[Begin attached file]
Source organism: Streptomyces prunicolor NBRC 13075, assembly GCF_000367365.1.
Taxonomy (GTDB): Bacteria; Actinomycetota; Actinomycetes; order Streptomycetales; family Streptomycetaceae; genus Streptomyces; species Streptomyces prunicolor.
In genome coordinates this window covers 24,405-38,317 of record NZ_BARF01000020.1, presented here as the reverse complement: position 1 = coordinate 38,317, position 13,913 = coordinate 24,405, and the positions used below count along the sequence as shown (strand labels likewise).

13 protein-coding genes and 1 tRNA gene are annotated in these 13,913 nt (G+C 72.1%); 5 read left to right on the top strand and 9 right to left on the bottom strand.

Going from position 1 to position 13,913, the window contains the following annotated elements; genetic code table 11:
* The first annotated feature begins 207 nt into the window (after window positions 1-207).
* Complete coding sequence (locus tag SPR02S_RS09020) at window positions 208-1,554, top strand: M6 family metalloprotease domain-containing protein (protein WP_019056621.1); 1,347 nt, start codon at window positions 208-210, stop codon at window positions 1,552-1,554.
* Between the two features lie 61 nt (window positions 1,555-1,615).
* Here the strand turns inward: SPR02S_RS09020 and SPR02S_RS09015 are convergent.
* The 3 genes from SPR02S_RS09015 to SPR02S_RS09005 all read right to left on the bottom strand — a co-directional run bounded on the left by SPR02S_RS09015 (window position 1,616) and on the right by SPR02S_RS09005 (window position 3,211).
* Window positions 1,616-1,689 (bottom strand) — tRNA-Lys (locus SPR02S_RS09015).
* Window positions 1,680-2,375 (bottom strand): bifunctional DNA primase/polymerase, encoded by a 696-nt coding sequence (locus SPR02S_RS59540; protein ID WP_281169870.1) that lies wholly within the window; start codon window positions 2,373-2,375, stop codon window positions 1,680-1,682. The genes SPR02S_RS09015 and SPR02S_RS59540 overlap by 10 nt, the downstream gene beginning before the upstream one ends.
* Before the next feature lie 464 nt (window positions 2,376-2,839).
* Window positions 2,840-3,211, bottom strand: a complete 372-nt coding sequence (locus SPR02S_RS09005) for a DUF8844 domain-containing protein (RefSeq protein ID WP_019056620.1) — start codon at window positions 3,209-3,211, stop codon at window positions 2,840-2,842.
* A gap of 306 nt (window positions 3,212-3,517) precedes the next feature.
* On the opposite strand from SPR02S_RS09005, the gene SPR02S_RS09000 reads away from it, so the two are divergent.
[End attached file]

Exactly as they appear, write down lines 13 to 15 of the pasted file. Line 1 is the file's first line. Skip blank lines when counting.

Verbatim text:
* Before the next feature lie 464 nt (window positions 2,376-2,839).
* Window positions 2,840-3,211, bottom strand: a complete 372-nt coding sequence (locus SPR02S_RS09005) for a DUF8844 domain-containing protein (RefSeq protein ID WP_019056620.1) — start codon at window positions 3,209-3,211, stop codon at window positions 2,840-2,842.
* A gap of 306 nt (window positions 3,212-3,517) precedes the next feature.